Sermon:
Hope for Uncertain Times
Hope is Your Birthright, part 1
Wildwind Community Church
August 27, 2006
David Flowers


Life is hard, isn’t it? You hear that a lot. Life is hard. But next time you hear that statement, I want you to think, “Compared to what?”

Life is hard. It takes up all of your free time – all your evenings and weekends. Isn’t it just exhausting? Like comedian Flip Wilson used to say, “If I had my whole life to live over again, I don’t think I’d have the strength.”

Life is hard. And we live in uncertain times. We’re at war in Iraq. We’re in a nuclear showdown with Iran. We’re in another nuclear showdown with North Korea. Israel is fighting Hezbollah. Heck, Israel is fighting just about everybody! Gas prices are going up and down, but mostly up. If you live in Michigan, which pretty much all of you do, there’s a chance your job is in danger, especially if you work in manufacturing. The housing market is terrible – unless you happen to be trying to buy a house. But if you’re trying to sell one, good luck. Our country is deeply divided over the war in Iraq, with people of good will on both sides of the issue. We live in the shadow of 9/11.

This is a big list of issues. They are the issues of the 21st century. Every century has its issues. I remember hearing sermons like this when I was a kid in the 80’s, only the issues were the incredible menace of the Soviet Union, the nuclear arms race, this new and extremely scary virus called HIV and whether it would end up being spread through casual contact and threaten the entire human race, the devastation of the inner cities caused by trickle-down economics, the Iran-Contra scandal, and all the TV preachers caught making it with hookers or with their secretaries. As Queen sang, we grew up tall and proud in the shadow of the mushroom cloud. I can’t imagine what the list of world-shaking events would have looked like in the 60’s and 70’s. John F. Kennedy – dead; Martin Luther King, Jr. – dead; Bobby Kennedy – dead. Vietnam. Kent State. The world must have seemed like it was coming unglued. During World War II, I’ll bet the world seemed like it was coming unglued, particularly for those on the beach at Normandy, or for Jewish families, dying together in gas chambers. During the Civil War, if you lived in America, I’ll bet the world seemed like it was coming unglued.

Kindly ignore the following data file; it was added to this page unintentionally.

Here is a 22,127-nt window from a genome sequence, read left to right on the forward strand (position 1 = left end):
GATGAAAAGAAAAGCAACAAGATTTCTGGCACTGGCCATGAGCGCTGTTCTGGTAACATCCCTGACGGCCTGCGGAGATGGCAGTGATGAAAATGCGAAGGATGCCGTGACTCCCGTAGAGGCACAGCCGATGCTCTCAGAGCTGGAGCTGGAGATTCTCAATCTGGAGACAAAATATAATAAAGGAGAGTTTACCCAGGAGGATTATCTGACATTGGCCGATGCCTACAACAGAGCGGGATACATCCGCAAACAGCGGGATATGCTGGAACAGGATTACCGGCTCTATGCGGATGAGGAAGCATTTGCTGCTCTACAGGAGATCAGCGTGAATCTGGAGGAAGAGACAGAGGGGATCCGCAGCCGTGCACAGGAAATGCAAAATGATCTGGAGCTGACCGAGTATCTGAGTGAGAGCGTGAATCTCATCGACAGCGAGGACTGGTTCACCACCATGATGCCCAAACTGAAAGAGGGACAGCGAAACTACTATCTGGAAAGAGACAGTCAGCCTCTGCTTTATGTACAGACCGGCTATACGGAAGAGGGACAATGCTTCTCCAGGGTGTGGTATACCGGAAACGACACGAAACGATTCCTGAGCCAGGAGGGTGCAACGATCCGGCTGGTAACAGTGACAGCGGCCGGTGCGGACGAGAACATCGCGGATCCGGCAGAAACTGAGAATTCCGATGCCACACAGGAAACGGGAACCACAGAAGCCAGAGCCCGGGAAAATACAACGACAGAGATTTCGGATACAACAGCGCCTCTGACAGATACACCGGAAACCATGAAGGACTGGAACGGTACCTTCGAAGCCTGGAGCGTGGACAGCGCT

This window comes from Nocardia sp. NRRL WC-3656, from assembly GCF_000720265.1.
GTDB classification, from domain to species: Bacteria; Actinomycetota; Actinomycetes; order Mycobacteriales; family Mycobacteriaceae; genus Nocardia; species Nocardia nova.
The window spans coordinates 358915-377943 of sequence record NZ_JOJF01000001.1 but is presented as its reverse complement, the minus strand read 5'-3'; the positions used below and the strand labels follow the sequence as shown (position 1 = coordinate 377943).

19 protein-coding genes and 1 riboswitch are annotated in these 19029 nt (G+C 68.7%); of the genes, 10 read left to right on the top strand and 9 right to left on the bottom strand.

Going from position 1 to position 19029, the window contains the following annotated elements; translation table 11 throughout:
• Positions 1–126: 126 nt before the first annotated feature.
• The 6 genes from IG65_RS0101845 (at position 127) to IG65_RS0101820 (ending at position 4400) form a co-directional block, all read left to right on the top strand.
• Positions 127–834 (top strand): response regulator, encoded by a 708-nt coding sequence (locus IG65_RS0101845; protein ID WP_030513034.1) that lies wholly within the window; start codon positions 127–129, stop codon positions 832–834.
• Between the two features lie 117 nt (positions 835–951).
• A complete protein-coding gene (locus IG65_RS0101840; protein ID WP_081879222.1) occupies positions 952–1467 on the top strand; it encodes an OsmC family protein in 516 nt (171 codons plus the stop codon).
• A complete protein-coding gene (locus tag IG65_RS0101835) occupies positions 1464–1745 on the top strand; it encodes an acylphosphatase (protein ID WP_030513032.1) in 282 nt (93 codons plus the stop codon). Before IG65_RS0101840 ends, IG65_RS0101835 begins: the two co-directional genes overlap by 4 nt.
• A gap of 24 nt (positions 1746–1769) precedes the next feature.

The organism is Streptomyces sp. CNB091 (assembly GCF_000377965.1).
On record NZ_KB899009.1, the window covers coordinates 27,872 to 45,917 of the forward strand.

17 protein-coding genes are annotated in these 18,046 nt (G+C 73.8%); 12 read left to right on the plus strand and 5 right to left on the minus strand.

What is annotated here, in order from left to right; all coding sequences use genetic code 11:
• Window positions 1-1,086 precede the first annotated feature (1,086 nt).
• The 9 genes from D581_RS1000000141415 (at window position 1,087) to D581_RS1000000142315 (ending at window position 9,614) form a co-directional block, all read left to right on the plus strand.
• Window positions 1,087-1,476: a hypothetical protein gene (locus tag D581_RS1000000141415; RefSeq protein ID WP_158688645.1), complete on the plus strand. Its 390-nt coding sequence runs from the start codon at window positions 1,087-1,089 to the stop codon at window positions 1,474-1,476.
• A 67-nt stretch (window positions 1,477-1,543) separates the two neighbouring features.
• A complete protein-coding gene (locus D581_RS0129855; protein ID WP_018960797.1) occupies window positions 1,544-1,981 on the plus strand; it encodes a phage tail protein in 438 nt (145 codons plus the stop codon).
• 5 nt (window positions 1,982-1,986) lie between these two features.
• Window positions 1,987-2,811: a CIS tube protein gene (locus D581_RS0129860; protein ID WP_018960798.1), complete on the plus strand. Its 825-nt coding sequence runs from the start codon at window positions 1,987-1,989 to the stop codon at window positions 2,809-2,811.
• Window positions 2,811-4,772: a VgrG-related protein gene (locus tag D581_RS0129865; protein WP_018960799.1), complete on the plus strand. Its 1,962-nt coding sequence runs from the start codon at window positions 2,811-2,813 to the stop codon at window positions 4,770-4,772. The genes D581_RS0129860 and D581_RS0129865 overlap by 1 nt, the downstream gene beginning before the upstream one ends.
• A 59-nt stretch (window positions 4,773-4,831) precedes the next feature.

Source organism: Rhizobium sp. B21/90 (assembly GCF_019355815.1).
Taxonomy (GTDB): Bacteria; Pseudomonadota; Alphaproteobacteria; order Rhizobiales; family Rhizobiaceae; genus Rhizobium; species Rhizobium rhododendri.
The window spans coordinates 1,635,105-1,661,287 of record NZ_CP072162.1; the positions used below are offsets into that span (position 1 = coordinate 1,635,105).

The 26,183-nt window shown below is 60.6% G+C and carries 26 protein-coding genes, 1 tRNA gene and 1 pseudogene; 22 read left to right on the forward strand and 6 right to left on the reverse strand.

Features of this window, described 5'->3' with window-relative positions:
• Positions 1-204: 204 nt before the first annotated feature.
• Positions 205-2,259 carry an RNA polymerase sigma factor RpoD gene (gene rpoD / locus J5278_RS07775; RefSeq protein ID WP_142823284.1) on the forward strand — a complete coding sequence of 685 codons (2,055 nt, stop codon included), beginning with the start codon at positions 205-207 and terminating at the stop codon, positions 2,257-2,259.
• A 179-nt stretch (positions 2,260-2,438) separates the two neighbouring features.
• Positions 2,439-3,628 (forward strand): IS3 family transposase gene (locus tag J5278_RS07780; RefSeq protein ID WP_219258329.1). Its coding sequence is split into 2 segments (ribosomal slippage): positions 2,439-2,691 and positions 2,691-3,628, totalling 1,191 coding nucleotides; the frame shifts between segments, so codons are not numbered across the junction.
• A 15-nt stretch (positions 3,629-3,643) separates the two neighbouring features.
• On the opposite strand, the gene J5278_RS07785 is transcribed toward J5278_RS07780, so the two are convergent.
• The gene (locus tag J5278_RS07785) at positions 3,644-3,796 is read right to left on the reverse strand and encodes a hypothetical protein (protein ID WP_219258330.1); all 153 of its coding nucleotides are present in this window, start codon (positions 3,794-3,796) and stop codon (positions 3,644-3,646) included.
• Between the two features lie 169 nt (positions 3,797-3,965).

My friends, I am not here this morning to tell you that since the world has always seemed like it’s coming unglued, and it still seems like that today, we can take comfort from the past in knowing that’s just the state of things, the way things are – and that the world, in fact, is NOT coming unglued. I’m here to tell you just the opposite. I believe that in every age the world has seemed like it’s coming unglued because it IS coming unglued, and that it has been coming unglued since – well, since forever. Since sin first entered into this world, since Adam and Eve first bit into that